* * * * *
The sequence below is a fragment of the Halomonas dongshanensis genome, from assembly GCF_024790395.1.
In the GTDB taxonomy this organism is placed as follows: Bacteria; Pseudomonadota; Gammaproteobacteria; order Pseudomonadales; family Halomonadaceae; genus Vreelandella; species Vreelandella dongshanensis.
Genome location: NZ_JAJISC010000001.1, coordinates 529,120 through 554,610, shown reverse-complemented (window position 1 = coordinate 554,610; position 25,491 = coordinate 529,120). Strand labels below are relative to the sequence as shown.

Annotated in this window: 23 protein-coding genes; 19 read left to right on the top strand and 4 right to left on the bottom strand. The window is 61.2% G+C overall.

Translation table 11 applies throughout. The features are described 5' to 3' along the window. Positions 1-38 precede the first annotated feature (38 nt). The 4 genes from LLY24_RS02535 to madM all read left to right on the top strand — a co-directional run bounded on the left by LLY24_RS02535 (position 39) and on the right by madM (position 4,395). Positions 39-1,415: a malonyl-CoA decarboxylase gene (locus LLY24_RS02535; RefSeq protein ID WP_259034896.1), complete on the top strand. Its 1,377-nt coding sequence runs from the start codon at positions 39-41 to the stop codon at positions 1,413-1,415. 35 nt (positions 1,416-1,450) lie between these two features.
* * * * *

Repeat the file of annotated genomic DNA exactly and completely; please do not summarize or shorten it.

The sequence below is a fragment of the Halomonas dongshanensis genome, from assembly GCF_024790395.1.
In the GTDB taxonomy this organism is placed as follows: Bacteria; Pseudomonadota; Gammaproteobacteria; order Pseudomonadales; family Halomonadaceae; genus Vreelandella; species Vreelandella dongshanensis.
Genome location: NZ_JAJISC010000001.1, coordinates 529,120 through 554,610, shown reverse-complemented (window position 1 = coordinate 554,610; position 25,491 = coordinate 529,120). Strand labels below are relative to the sequence as shown.

Annotated in this window: 23 protein-coding genes; 19 read left to right on the top strand and 4 right to left on the bottom strand. The window is 61.2% G+C overall.

Translation table 11 applies throughout. The features are described 5' to 3' along the window. Positions 1-38 precede the first annotated feature (38 nt). The 4 genes from LLY24_RS02535 to madM all read left to right on the top strand — a co-directional run bounded on the left by LLY24_RS02535 (position 39) and on the right by madM (position 4,395). Positions 39-1,415: a malonyl-CoA decarboxylase gene (locus LLY24_RS02535; RefSeq protein ID WP_259034896.1), complete on the top strand. Its 1,377-nt coding sequence runs from the start codon at positions 39-41 to the stop codon at positions 1,413-1,415. 35 nt (positions 1,416-1,450) lie between these two features.